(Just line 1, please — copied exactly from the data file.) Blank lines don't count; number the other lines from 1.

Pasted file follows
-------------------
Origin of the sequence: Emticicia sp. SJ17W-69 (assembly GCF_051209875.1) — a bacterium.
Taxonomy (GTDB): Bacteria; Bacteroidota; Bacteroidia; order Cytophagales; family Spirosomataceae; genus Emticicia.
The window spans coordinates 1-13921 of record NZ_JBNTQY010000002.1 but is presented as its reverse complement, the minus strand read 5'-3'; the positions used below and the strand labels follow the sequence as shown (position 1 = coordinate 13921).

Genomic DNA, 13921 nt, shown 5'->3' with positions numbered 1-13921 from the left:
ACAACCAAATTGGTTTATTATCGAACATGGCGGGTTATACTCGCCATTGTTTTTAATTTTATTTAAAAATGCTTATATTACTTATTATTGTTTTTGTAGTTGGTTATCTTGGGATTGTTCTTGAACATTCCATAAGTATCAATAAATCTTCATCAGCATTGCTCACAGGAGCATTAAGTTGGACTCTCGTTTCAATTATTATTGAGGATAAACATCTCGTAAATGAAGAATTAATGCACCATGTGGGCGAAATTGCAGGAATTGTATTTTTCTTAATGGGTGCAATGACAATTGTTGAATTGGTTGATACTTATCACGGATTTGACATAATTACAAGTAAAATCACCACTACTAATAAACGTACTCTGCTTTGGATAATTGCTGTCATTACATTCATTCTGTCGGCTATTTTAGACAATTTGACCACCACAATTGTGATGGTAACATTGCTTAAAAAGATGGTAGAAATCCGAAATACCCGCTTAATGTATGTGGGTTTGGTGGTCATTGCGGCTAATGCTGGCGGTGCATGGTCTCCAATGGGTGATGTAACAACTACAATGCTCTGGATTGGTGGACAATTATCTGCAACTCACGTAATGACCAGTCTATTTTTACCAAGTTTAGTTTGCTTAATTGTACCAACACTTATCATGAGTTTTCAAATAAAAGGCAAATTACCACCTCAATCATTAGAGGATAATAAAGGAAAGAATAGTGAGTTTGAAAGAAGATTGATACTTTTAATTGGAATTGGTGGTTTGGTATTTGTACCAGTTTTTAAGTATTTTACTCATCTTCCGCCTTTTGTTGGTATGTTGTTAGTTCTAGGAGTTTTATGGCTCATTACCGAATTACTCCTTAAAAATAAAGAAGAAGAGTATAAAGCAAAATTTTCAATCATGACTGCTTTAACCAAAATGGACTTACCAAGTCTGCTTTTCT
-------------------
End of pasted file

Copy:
Origin of the sequence: Emticicia sp. SJ17W-69 (assembly GCF_051209875.1) — a bacterium.